The center was the late Libyan dictator Moammar Gadhafi’s onetime favorite conference hall, where he hosted lavish African and Arab summits. Islamic State had turned it into its headquarters, raised its black banner over the center and held graduation ceremonies there for those who completed its organized religious sessions.
“The Daesh are cornered inside and around the center,” Hadiya said, using the Arabic language acronym for the Islamic State group. “Our forces are preparing … to seize the center.”
Islamic State militants unexpectedly showed little resistance once the militiamen pushed into their bastion. This could signal either a tactical retreat or a reflection of the small size of Islamic State fighters remaining inside the city — after Western officials have earlier estimated Islamic State strength in Sirte to be over 5,000 men.
Ismail Bashir, a lawmaker from the town of Jufra, a nearly three-hour-drive south of Sirte, said the Sirte “offensive showed (Islamic State’s) real size and capabilities; their collapse was really dramatic.”
Islamic State and other extremists have exploited the chaos that followed the 2011 overthrow of Gadhafi in a NATO-backed uprising, establishing strongholds just across the Mediterranean Sea from Europe. Libya meanwhile sunk deeper into turmoil, with the country’s feuding factions splitting it into two parliaments and rival governments.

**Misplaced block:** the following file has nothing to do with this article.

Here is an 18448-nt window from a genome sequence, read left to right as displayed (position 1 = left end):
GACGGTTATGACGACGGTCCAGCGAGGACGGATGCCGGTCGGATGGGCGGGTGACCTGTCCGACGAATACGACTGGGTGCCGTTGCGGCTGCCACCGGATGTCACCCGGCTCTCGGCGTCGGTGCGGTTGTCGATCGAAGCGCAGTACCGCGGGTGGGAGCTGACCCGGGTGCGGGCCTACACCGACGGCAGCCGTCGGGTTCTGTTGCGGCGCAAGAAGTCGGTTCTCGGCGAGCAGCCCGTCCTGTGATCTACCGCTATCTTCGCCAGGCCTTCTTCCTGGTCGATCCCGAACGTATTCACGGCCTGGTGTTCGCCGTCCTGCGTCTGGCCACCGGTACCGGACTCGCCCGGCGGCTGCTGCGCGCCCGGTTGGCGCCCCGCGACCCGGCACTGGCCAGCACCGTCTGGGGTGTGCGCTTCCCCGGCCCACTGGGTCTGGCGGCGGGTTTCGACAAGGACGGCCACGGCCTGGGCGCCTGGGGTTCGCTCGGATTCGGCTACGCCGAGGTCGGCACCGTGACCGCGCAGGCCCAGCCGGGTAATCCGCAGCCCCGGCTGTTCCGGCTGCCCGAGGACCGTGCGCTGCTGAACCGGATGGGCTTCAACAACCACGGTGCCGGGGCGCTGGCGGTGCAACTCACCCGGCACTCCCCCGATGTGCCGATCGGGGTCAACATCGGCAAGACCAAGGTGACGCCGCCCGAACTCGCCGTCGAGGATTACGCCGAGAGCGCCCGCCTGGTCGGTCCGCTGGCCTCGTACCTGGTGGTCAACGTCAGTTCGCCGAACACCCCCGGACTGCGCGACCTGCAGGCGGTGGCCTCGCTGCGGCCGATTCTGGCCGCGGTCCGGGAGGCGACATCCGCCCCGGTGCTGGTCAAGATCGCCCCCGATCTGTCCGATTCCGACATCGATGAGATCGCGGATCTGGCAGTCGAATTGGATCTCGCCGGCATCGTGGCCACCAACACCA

This year, Western nations have thrown their support behind the U.N.-backed government in hopes of ending the rivalry between authorities based in the capital, Tripoli, and in the country’s far east.
According to Ziad Hadia, who represents Sirte in the parliament based in eastern Libya, more than 2,000 Islamic State fighters are thought to remain in the city. Foreign fighters, mostly from Tunisia and sub-Saharan Africa, account for more than 85 percent of the fighters, he added.
The Western-backed unity government, in the absence of an organized and unified army, has depended on the Misrata militias, among the country’s most powerful.
Meanwhile, another force that answers to army leader Khalifa Hifter, based in the country’s east, has announced that it has deployed fighters south of Sirte. A third armed group, which has declared its loyalty to the U.N.-backed government, on Thursday took the town of Hawara, east of Sirte, from Islamic State. The group has also taken other small towns located between Sirte and an oil-rich area in eastern Libya in recent weeks.
Hifter has also been battling Islamic militias in the eastern city of Benghazi and the former Islamic State stronghold of Darna, where his forces have carried out airstrikes. On Thursday, four civilians were killed, including three children, when an airstrike hit a storehouse in a crowded area of Darna, according to the city’s lawmaker Hamid Al-Bandag.
Hadiya said the assault on Sirte has cost the Misrata militiamen the lives of 130 fighters and that about 400 have been wounded. Among the fatalities were two former government ministers who took up arms to battle Islamic State, Mohammed Sawalem and Abdel-Rahman al-Kissa.
Before he was killed in Sirte, al-Kissa said on his Facebook page that fighting Islamic State was a “gift from God … this is a sacred war.”